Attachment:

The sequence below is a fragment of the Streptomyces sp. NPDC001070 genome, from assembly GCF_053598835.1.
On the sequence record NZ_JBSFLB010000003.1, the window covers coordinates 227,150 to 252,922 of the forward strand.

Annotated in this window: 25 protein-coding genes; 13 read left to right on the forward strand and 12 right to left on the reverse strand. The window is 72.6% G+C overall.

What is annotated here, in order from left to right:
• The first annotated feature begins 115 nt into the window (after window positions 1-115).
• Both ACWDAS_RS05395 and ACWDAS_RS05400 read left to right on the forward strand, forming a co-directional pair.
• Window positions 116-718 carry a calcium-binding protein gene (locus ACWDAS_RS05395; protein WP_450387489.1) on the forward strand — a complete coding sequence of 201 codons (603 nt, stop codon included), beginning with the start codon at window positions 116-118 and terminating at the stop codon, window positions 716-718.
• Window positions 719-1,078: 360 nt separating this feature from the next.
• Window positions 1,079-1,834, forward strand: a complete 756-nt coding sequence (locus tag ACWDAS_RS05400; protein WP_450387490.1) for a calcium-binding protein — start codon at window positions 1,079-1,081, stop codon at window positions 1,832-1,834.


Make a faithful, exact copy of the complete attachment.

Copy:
The sequence below is a fragment of the Streptomyces sp. NPDC001070 genome, from assembly GCF_053598835.1.
On the sequence record NZ_JBSFLB010000003.1, the window covers coordinates 227,150 to 252,922 of the forward strand.

Annotated in this window: 25 protein-coding genes; 13 read left to right on the forward strand and 12 right to left on the reverse strand. The window is 72.6% G+C overall.

What is annotated here, in order from left to right:
• The first annotated feature begins 115 nt into the window (after window positions 1-115).
• Both ACWDAS_RS05395 and ACWDAS_RS05400 read left to right on the forward strand, forming a co-directional pair.
• Window positions 116-718 carry a calcium-binding protein gene (locus ACWDAS_RS05395; protein WP_450387489.1) on the forward strand — a complete coding sequence of 201 codons (603 nt, stop codon included), beginning with the start codon at window positions 116-118 and terminating at the stop codon, window positions 716-718.
• Window positions 719-1,078: 360 nt separating this feature from the next.
• Window positions 1,079-1,834, forward strand: a complete 756-nt coding sequence (locus tag ACWDAS_RS05400; protein WP_450387490.1) for a calcium-binding protein — start codon at window positions 1,079-1,081, stop codon at window positions 1,832-1,834.